A Central Wisconsin attorney has filed a brief in support of his motion to dismiss a weapons charge on constitutional grounds. 29-year-old Daniel Rueden of Spencer is charged with being a felon in possession of a firearm. He was set to plead to the charge earlier this month, but instead, attorney William Poss filed a motion to dismiss the case, claiming that state statute is too broad; especially in light of a recent Supreme Court ruling affirming the right of citizens to own guns in the interest of self-defense.
In 2006, Rueden was convicted of felony theft. By definition theft is a “non-violent” crime. Poss says he served two-years on probation and his rights to vote and serve on a jury were restored, but his right to possess a gun wasn’t.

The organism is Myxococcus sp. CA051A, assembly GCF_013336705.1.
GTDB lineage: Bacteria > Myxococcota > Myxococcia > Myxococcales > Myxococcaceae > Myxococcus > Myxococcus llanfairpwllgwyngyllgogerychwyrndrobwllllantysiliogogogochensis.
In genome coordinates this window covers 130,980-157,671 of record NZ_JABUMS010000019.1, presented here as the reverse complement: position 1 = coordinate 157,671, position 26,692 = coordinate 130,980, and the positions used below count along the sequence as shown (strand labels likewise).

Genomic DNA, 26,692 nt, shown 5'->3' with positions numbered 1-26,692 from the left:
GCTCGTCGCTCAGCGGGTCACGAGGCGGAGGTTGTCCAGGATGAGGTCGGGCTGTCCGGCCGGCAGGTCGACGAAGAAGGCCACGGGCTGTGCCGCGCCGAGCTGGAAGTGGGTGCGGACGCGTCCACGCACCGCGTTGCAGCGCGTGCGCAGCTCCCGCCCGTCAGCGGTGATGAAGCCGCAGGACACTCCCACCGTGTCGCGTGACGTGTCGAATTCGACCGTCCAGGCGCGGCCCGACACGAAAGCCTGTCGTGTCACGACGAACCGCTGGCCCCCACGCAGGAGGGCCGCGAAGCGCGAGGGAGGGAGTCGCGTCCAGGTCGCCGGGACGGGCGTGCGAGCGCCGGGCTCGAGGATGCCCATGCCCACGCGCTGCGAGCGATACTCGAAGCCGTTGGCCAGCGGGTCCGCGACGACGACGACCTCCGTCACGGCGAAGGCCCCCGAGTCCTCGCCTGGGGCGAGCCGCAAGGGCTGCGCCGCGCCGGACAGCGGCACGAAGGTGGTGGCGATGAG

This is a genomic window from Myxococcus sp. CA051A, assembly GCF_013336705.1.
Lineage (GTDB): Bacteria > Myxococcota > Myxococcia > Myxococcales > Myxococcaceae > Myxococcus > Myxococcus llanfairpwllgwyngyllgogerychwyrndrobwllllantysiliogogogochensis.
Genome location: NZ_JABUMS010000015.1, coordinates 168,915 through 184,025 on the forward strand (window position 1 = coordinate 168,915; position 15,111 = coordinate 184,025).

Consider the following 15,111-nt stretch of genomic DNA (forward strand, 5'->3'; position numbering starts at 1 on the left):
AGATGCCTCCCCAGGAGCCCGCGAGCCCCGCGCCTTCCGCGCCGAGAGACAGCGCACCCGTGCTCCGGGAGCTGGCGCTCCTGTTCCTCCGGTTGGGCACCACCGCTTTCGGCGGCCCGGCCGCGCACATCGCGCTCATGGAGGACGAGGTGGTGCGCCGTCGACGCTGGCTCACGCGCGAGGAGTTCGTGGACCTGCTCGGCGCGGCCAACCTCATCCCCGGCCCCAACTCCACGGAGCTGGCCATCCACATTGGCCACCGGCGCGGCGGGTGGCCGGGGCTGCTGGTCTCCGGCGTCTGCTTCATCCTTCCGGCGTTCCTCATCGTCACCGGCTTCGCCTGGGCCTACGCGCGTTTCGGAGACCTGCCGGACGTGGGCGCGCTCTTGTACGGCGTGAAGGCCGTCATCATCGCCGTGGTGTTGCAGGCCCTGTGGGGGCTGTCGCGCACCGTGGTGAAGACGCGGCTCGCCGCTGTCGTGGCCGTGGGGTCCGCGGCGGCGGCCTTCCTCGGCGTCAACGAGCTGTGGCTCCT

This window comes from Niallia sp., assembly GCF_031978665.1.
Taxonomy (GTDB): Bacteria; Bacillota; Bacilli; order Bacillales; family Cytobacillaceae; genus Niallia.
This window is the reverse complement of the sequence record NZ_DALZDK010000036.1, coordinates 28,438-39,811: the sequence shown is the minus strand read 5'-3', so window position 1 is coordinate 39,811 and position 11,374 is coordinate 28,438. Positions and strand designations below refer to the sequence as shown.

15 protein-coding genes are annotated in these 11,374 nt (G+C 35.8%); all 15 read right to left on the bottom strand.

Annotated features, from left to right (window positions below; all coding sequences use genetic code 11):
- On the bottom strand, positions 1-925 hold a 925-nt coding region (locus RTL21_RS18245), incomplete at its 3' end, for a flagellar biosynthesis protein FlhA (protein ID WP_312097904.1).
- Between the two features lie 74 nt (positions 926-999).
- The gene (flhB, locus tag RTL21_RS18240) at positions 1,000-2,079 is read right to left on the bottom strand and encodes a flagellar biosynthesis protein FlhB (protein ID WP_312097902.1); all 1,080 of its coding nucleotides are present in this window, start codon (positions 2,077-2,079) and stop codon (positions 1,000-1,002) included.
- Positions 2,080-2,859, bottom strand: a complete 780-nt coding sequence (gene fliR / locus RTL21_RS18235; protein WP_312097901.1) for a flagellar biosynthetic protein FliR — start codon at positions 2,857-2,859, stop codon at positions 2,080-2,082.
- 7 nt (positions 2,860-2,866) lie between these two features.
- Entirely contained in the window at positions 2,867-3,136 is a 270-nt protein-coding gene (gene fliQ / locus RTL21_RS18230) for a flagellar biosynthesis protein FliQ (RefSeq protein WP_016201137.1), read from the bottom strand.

“(The law) went into effect in 1982,” Poss notes, “It may have been on the books for a long time, but if you look at the period of time between when the 2nd Amendment was created and 1982, that was 191 years.”
“For 191 years, it wasn’t against the law.”
Poss says there’s great hypocrisy in the current law, noting that those convicted of violent misdemeanors—including endangering safety by negligent operation of a dangerous weapon—aren’t so restricted.
“In Wisconsin, it’s a felony to steal from a fish farm twice. If you steal two sunfish from a fish farm, that’s a felony,” Poss notes. “If you’re drunk and point a firearm at somebody, those are both misdemeanors, so you don’t lose your gun rights.”
The crux of the matter, according to Poss, is the state has no compelling interest to prohibit non-violent individuals from exercising their right to keep and bear arms, as long as they’ve completed their sentence.
Poss says he very prepared to appeal the case should the trial court judge dismiss his motion.